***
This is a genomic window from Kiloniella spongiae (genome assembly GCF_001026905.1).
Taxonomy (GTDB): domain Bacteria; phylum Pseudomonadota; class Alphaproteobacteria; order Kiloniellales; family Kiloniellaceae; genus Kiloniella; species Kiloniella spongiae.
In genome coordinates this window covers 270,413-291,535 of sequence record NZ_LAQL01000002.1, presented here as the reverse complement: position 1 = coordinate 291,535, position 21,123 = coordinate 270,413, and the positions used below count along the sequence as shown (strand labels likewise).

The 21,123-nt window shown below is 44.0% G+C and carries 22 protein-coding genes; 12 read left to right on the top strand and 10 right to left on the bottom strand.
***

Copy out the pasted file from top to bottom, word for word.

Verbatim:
This is a genomic window from Kiloniella spongiae (genome assembly GCF_001026905.1).
Taxonomy (GTDB): domain Bacteria; phylum Pseudomonadota; class Alphaproteobacteria; order Kiloniellales; family Kiloniellaceae; genus Kiloniella; species Kiloniella spongiae.
In genome coordinates this window covers 270,413-291,535 of sequence record NZ_LAQL01000002.1, presented here as the reverse complement: position 1 = coordinate 291,535, position 21,123 = coordinate 270,413, and the positions used below count along the sequence as shown (strand labels likewise).

The 21,123-nt window shown below is 44.0% G+C and carries 22 protein-coding genes; 12 read left to right on the top strand and 10 right to left on the bottom strand.